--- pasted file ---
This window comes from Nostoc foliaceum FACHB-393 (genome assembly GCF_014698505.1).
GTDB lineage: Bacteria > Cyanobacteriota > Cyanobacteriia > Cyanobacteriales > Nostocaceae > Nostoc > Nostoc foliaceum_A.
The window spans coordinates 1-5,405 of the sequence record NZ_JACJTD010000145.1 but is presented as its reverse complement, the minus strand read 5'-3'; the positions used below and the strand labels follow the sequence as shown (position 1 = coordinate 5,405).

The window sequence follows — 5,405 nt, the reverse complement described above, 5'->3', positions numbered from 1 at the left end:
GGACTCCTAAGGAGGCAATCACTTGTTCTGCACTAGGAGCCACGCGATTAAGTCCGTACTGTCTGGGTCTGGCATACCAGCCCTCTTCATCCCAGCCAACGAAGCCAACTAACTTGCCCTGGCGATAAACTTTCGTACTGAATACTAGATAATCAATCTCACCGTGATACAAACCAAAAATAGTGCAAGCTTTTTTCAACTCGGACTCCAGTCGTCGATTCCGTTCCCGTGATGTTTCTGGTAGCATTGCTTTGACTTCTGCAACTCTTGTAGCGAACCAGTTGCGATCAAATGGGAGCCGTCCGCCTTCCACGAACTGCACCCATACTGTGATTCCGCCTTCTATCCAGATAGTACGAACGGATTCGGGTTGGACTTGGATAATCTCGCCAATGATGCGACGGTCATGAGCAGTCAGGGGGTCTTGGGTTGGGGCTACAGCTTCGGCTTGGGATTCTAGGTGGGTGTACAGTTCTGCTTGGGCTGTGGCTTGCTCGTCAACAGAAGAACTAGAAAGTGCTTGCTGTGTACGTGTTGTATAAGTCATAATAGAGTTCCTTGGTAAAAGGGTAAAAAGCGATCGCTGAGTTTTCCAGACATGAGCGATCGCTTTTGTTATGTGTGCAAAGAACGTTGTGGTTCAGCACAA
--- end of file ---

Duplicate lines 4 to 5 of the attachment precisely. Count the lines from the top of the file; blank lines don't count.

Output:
The window sequence follows — 5,405 nt, the reverse complement described above, 5'->3', positions numbered from 1 at the left end:
GGACTCCTAAGGAGGCAATCACTTGTTCTGCACTAGGAGCCACGCGATTAAGTCCGTACTGTCTGGGTCTGGCATACCAGCCCTCTTCATCCCAGCCAACGAAGCCAACTAACTTGCCCTGGCGATAAACTTTCGTACTGAATACTAGATAATCAATCTCACCGTGATACAAACCAAAAATAGTGCAAGCTTTTTTCAACTCGGACTCCAGTCGTCGATTCCGTTCCCGTGATGTTTCTGGTAGCATTGCTTTGACTTCTGCAACTCTTGTAGCGAACCAGTTGCGATCAAATGGGAGCCGTCCGCCTTCCACGAACTGCACCCATACTGTGATTCCGCCTTCTATCCAGATAGTACGAACGGATTCGGGTTGGACTTGGATAATCTCGCCAATGATGCGACGGTCATGAGCAGTCAGGGGGTCTTGGGTTGGGGCTACAGCTTCGGCTTGGGATTCTAGGTGGGTGTACAGTTCTGCTTGGGCTGTGGCTTGCTCGTCAACAGAAGAACTAGAAAGTGCTTGCTGTGTACGTGTTGTATAAGTCATAATAGAGTTCCTTGGTAAAAGGGTAAAAAGCGATCGCTGAGTTTTCCAGACATGAGCGATCGCTTTTGTTATGTGTGCAAAGAACGTTGTGGTTCAGCACAA